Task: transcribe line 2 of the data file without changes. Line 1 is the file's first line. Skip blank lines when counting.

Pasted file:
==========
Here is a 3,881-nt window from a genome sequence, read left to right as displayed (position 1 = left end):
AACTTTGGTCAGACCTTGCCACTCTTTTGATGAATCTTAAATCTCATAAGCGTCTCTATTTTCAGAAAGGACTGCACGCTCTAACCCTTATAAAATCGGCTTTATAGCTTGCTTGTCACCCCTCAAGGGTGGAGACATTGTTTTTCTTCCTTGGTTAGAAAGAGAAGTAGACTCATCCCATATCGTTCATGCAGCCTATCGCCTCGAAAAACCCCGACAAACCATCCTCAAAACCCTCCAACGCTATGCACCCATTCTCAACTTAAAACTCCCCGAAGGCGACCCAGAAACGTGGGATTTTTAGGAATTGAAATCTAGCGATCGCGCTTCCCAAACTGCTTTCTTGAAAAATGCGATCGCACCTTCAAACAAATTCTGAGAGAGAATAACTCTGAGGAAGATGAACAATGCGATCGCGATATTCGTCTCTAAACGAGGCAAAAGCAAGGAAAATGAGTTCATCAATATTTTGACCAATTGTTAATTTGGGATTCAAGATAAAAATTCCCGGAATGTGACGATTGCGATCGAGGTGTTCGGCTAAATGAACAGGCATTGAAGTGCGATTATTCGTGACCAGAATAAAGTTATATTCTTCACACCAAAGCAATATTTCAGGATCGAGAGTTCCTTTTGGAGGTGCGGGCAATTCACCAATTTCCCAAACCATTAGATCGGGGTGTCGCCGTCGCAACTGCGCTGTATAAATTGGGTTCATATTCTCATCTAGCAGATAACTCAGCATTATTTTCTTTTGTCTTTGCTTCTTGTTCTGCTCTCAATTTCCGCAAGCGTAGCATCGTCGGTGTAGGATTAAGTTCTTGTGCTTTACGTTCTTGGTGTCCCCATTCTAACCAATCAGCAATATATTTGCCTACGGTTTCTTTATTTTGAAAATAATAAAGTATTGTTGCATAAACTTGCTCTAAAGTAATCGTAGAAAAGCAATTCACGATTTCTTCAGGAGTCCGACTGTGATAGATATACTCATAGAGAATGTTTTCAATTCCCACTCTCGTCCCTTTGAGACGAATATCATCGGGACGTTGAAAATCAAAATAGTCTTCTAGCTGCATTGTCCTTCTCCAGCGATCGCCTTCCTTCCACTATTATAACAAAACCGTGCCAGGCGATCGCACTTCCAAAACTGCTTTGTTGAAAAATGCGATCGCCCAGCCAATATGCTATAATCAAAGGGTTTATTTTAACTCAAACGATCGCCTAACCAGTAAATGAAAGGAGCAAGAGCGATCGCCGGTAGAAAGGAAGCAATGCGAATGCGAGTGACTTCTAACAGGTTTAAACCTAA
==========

AACTTTGGTCAGACCTTGCCACTCTTTTGATGAATCTTAAATCTCATAAGCGTCTCTATTTTCAGAAAGGACTGCACGCTCTAACCCTTATAAAATCGGCTTTATAGCTTGCTTGTCACCCCTCAAGGGTGGAGACATTGTTTTTCTTCCTTGGTTAGAAAGAGAAGTAGACTCATCCCATATCGTTCATGCAGCCTATCGCCTCGAAAAACCCCGACAAACCATCCTCAAAACCCTCCAACGCTATGCACCCATTCTCAACTTAAAACTCCCCGAAGGCGACCCAGAAACGTGGGATTTTTAGGAATTGAAATCTAGCGATCGCGCTTCCCAAACTGCTTTCTTGAAAAATGCGATCGCACCTTCAAACAAATTCTGAGAGAGAATAACTCTGAGGAAGATGAACAATGCGATCGCGATATTCGTCTCTAAACGAGGCAAAAGCAAGGAAAATGAGTTCATCAATATTTTGACCAATTGTTAATTTGGGATTCAAGATAAAAATTCCCGGAATGTGACGATTGCGATCGAGGTGTTCGGCTAAATGAACAGGCATTGAAGTGCGATTATTCGTGACCAGAATAAAGTTATATTCTTCACACCAAAGCAATATTTCAGGATCGAGAGTTCCTTTTGGAGGTGCGGGCAATTCACCAATTTCCCAAACCATTAGATCGGGGTGTCGCCGTCGCAACTGCGCTGTATAAATTGGGTTCATATTCTCATCTAGCAGATAACTCAGCATTATTTTCTTTTGTCTTTGCTTCTTGTTCTGCTCTCAATTTCCGCAAGCGTAGCATCGTCGGTGTAGGATTAAGTTCTTGTGCTTTACGTTCTTGGTGTCCCCATTCTAACCAATCAGCAATATATTTGCCTACGGTTTCTTTATTTTGAAAATAATAAAGTATTGTTGCATAAACTTGCTCTAAAGTAATCGTAGAAAAGCAATTCACGATTTCTTCAGGAGTCCGACTGTGATAGATATACTCATAGAGAATGTTTTCAATTCCCACTCTCGTCCCTTTGAGACGAATATCATCGGGACGTTGAAAATCAAAATAGTCTTCTAGCTGCATTGTCCTTCTCCAGCGATCGCCTTCCTTCCACTATTATAACAAAACCGTGCCAGGCGATCGCACTTCCAAAACTGCTTTGTTGAAAAATGCGATCGCCCAGCCAATATGCTATAATCAAAGGGTTTATTTTAACTCAAACGATCGCCTAACCAGTAAATGAAAGGAGCAAGAGCGATCGCCGGTAGAAAGGAAGCAATGCGAATGCGAGTGACTTCTAACAGGTTTAAACCTAA